Billie Joe Armstrong: Idiot Savant
By Shana Naomi Krochmal
Two queer storylines emerged in Mayer�s work, which were then workshopped with Armstrong (they share credit for writing the show�s book). In one, Johnny�s bandmate Tunny is enticed to enlist in the army after watching a muscular striptease commercial starring a character who calls himself the �favorite son.� �It becomes a kind of homoerotic transference for Tunny�s ambivalence about who he is in the world,� Mayer says. �And the irony is that in this age of �don�t ask, don�t tell,� he gets seduced into the Army.�
The other centers around St. Jimmy, the charismatic, cultish drug dealer who vies for Johnny�s attention and affection when he comes to the city. �I thought a lot of the guys [who auditioned] were too masculine,� Armstrong says. �And they weren�t seductive enough.� Plus there was a deeper philosophical question: Was St. Jimmy truly his own man -- or merely an alter ego? Ultimately, they decided St. Jimmy was �an extension of Johnny�s need,� Mayer says, like Brad Pitt to Edward Norton�s character in Fight Club. Still, the struggle between Whatsername and St. Jimmy, especially as played by the scene-stealing Tony Vincent, feels all too real. �There�s a way to read it as a love triangle,� Mayer says.
�These songs were a wakeup call: Let�s take our lives back,� Mayer adds. �That was very powerful to me. I have not always had the greatest relationship with this country. Being a gay man, how could I? Sometimes it�s enough to be able to look in the mirror and say, as Johnny does, �This is my life,� and accept that. All of those identity politics are at the core of this.�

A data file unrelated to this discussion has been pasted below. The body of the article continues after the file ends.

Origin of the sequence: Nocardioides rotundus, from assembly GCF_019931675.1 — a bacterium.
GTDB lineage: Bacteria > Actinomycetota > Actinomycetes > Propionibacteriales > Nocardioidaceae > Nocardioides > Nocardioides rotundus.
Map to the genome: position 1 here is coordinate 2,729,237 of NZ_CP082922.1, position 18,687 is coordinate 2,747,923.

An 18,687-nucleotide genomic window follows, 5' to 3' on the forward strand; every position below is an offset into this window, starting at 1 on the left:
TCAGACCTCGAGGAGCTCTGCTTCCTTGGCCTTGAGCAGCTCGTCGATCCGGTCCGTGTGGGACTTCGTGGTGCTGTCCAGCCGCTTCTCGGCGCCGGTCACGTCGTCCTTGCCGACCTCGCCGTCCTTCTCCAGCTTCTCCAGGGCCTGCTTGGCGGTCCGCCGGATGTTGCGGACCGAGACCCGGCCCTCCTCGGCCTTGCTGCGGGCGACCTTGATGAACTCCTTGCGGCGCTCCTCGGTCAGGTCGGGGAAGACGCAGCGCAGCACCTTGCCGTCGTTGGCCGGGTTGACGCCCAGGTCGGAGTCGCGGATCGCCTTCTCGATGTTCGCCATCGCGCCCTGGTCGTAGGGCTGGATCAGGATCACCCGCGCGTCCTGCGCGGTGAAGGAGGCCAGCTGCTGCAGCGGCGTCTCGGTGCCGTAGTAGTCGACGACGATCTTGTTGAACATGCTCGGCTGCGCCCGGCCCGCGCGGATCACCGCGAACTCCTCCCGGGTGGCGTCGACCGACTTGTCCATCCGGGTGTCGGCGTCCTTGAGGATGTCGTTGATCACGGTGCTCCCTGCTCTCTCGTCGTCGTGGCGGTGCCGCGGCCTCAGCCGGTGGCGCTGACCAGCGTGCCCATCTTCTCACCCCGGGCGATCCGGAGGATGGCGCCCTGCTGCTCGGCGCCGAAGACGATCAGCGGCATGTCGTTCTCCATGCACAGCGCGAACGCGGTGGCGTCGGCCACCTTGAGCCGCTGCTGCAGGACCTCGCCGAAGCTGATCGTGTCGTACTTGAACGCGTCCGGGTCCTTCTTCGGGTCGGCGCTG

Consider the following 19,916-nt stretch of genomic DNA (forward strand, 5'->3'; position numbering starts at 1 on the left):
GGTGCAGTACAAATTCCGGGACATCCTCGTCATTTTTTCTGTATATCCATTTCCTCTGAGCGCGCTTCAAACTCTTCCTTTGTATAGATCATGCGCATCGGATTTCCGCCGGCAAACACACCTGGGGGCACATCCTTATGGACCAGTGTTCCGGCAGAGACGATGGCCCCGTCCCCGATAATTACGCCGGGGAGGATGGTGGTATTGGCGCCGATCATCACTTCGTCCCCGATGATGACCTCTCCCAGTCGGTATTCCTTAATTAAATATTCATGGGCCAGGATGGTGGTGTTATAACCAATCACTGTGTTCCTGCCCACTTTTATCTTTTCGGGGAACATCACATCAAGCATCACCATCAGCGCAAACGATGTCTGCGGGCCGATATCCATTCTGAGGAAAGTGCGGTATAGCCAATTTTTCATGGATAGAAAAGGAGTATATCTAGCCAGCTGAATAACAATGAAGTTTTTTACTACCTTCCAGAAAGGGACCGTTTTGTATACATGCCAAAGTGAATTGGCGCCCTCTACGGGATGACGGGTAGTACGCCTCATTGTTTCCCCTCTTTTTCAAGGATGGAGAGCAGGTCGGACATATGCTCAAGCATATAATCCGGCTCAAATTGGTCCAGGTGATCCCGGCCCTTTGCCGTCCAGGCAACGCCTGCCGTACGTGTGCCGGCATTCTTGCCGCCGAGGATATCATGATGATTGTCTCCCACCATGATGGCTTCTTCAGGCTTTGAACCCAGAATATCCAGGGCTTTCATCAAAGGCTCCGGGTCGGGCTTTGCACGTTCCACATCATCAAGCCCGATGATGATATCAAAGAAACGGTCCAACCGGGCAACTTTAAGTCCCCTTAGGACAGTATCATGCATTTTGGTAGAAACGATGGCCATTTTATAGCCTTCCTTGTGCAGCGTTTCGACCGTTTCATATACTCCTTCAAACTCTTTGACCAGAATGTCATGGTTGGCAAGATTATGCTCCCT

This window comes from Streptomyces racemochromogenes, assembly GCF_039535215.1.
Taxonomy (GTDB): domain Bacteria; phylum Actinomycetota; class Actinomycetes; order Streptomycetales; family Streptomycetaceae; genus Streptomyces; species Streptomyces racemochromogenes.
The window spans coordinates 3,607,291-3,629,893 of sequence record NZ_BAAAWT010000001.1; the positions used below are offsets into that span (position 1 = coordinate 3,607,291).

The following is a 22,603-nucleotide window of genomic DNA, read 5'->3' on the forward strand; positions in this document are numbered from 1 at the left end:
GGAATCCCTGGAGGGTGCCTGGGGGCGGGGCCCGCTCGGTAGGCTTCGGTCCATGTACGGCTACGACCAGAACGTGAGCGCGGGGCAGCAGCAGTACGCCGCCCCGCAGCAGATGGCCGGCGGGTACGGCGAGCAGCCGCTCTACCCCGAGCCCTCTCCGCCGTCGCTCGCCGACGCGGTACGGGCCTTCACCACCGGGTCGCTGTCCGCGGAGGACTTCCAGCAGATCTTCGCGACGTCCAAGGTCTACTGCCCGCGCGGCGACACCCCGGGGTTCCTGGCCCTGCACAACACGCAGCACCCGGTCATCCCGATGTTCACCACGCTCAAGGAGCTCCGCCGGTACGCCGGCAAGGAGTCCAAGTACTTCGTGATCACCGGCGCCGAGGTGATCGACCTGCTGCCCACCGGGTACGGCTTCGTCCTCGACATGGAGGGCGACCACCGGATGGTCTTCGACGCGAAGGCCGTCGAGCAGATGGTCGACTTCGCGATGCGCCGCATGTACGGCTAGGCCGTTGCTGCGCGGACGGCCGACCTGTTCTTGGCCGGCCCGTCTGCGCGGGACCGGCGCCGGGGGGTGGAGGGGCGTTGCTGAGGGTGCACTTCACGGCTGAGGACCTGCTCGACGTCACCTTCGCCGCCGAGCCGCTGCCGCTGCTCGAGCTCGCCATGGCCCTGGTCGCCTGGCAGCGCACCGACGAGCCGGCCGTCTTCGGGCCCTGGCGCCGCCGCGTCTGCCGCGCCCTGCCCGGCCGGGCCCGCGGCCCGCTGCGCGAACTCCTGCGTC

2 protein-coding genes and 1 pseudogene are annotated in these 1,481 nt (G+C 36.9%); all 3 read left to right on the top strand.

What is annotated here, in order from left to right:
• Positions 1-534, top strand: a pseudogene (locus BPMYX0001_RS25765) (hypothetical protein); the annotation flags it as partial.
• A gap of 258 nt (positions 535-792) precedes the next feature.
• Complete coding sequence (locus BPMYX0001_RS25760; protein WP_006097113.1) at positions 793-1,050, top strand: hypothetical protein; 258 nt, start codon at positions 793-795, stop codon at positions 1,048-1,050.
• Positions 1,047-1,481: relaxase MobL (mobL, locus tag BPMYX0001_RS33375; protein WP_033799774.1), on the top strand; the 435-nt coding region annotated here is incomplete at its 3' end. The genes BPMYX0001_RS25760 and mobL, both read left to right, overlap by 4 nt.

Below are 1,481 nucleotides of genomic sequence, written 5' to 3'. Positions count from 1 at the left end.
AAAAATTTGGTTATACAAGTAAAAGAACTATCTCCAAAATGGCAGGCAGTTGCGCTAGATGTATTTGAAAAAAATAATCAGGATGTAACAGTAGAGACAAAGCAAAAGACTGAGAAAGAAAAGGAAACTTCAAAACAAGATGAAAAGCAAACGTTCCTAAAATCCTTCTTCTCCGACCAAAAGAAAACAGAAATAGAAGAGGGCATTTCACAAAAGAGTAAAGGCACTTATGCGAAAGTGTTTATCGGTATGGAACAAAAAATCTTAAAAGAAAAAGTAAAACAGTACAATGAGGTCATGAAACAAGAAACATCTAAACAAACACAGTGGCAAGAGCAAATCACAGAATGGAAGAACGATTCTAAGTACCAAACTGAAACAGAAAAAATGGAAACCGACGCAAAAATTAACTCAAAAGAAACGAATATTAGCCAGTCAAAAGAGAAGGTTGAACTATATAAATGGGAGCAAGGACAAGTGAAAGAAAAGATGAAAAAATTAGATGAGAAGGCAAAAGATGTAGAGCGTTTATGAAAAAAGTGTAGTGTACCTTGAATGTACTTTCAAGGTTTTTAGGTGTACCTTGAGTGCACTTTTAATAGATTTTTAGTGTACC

Armstrong found his identity politics at age 15 in the punk rock scene at 924 Gilman, an all-ages collective-slash-venue in Berkeley. He�d been singing since he was a kid, the youngest of six raised by a single mom who worked as a waitress (his dad died when he was 10), but he kept his hobby to himself. The friends he had were in the Boy Scouts or busy trading baseball cards. �I was a singer,� he says. �That�s something that your sister did. I was too scared to tell them.�
Stuck in a shitty suburban high school in one of the roughest parts of the Bay Area, Armstrong -- along with future Green Day bandmates Mike Dirnt and Tr� Cool -- threw himself into the music and �question everything� ethos. �There was a lot of queerness in the punk rock scene in that time, from Bikini Kill to Pansy Division,� Armstrong says. �It was just in the air. And I felt like a part of it.�
When Armstrong was 21, the band made the leap to a major label, released Dookie, and sold more albums in a few months than probably every band they�d ever played with put together. In 1994, Green Day took their former indie labelmates Pansy Division out on tour with them, and Armstrong told The Advocate, �I think I�ve always been bisexual. It�s ingrained in our heads that it�s bad, when it�s not bad at all. It�s a very beautiful thing.�
He�d just married his wife, Adrienne, and had a kid on the way. With the list of other out musicians who could headline arenas at exactly two -- Elton John and Melissa Etheridge -- it wasn�t the most obvious career choice to make.
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